Click Here For Product Price List
Our test subject is this '89 Mustang 5.0 LX. We found it hiding out near Cincinnati, Ohio,
Twenty years ago, aftermarket heads, cams, and intakes weren't simply a phone call or a mouse click away. Racers such as Bob Cosby, Tony Defeo, Neil Van Oppre, and several others had to get it done with the factory engine. Their efforts laid the foundation for the 5.0 craze that carries on to this day.
"Honey, I promise-I'm done buying and selling Mustangs. I'm gonna keep this one forever!" I'm not sure what possessed me to make that promise. However, I steadfastly maintain my innocence in breaking it.
Several months later on a cold Decem-ber day, a rowdy Second-gear power slide into a highway divider left my '00 GT twisted up. So there I was, looking for a replacement. I suppose it was a blessing in disguise: The car looked great, but I had always preferred the older pushrod cars.
Armed with insurance money from the accident, a large tax return, and a rock-solid excuse for my wife, I began searching for a new Mustang. The number of options was overwhelming. I love the S197s, but I just don't need that kind of monthly payment. I think the New Edge Mustangs may be the best-looking generation, but I couldn't justify spending so much money on a car that would still leave me craving an engine swap. The truth is, I never really got over the Fox-body Mustangs. Maybe it's because I was raised on them. Maybe it's because the Fox was the king of the stoplight drags in the early '90s when I was in high school. Either way, I knew I wanted an '89-'93 Mustang, but it had to be clean.
You rarely ever see a 5.0 with an engine compartment this original. It still has the rubbe
I probably looked at over 200 Mustangs online or in person in the weeks following my accident. Ultimately, I settled on this '89 5.0 LX. It was a one-owner, 42,000-mile car that had been garage-kept almost all of its life. It was mostly stock with a few tasteful modifications. I felt it was the perfect foundation for a Fox rod project, so I snatched it up without even negotiating on the price. The previous owner (whom I owe a debt of gratitude to for his meticulous preservation of the car) actually got choked up as he signed over the title. I can't say I blame him-it marked the end of an era for him, but I had big plans for the car, so I rushed it home and dove right in.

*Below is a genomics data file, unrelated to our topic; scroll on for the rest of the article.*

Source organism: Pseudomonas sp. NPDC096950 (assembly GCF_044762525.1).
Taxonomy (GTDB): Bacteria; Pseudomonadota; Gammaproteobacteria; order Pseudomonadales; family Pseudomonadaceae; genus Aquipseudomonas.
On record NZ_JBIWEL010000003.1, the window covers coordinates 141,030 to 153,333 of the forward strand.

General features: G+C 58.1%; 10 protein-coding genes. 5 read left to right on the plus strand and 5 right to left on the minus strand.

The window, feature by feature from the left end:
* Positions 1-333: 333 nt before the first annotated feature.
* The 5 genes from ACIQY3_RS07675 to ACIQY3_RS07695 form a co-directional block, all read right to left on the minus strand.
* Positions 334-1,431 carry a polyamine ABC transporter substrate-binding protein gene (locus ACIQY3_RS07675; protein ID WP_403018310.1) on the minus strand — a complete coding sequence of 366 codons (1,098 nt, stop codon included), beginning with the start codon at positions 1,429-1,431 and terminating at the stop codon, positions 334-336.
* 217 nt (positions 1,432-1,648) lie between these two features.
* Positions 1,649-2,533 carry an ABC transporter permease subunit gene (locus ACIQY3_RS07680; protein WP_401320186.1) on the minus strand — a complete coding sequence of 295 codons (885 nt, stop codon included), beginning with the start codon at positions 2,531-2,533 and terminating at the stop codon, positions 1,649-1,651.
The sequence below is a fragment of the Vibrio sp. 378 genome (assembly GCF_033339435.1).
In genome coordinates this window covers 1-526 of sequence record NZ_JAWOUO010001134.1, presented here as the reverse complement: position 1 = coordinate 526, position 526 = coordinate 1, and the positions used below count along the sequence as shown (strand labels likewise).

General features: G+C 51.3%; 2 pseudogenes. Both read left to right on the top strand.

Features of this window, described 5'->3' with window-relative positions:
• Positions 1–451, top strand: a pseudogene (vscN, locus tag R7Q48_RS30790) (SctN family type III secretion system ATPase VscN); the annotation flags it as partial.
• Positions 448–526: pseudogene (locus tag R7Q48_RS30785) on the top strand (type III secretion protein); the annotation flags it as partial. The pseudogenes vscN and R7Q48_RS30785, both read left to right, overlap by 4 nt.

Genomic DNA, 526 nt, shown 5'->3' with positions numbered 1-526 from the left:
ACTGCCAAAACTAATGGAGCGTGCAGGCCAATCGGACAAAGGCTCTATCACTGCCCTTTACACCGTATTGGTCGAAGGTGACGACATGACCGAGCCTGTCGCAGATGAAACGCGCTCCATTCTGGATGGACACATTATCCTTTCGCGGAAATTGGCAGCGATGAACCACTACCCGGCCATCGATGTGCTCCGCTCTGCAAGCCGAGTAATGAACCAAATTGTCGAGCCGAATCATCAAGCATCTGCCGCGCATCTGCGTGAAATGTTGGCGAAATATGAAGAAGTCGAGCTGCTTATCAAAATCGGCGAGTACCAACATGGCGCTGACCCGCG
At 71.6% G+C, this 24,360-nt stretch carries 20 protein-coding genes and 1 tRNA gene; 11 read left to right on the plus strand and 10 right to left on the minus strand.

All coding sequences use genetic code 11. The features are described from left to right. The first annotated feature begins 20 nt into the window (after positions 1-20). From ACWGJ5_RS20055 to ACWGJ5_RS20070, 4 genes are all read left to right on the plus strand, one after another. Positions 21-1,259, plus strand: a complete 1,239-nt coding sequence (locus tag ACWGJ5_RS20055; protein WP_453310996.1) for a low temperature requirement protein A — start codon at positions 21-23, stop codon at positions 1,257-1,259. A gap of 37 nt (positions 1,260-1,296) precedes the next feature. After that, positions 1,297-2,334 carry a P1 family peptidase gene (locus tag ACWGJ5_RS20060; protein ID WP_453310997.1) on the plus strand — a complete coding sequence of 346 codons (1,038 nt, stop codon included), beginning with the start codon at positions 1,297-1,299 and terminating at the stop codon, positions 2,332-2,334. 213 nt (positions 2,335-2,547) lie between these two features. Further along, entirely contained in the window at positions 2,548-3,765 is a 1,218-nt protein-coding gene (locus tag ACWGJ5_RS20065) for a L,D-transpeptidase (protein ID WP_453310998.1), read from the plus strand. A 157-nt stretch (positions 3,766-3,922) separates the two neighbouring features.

The car was beautiful, alright, but boy was it slow. It had been so long since I'd driven a stock 5.0, I guess I underestimated what the years of technology had done for our beloved ponycars. My deceased Mustang (you know, the one with the engine I didn't like?) would undoubtedly have run circles around my new car, which was unacceptable. I spent weeks contemplating what I wanted out of the car as a long-term goal and what it would take to achieve that goal. It needed to be fast, but completely functional as a daily driver. This was no garage queen. The goal was lofty, but as they say, the journey of a thousand miles begins with one step. I spoke with Editor Turner about the project and we laughed about how much fun it would be to "molest a stocker" like this one.
Step one was to put the car in the 12s without digging into the stock motor. Weight-loss and traction were the order of the day. I'm no Mustang Melvin, but even I cringed as the air conditioner, power steering, and smog pump were removed. We replaced the weighty factory alternator bracket with a simpler and lighter mount from March Performance. Then we removed the front sway bar and the charcoal canister, along with a few other brackets and covers. We replaced the belt-driven radiator fan with an S-blade electric fan from Summit Racing. The last underhood modification was to remove the battery and relocate it to the trunk using an aluminum battery box from Taylor.
On the inside, we replaced the cumbersome factory armrest with an armrest-delete panel from Latemodel Restoration Supply. Next, the factory radio and amplifier were replaced with a JVC CD/DVD player from Xtreme Audio. Underneath, the car already had a BBK off-road H-pipe, so we replaced the factory after-cat with 2 1/2-inch MAC Pro-Dumps. Of course, big-time weight reduction and traction came in the form of a swap to Weld Draglites with BFGoodrich 275/50-15 drag radials, also from Summit Racing, with the hope that the tires and previously installed 3.73 gear would launch hard enough to run in the 12s.
We started by removing the alternator bracket assembly.
The smog-pump bracket was removed so the assembly could be lifted out in one piece.
Next, we moved on to the A/C and power steering bracket.
With the power steering pump out of the way, the A/C compressor was next to go.
Installing the March alternator bracket was fairly straightforward.
The engine compartment looks lighter and uncluttered.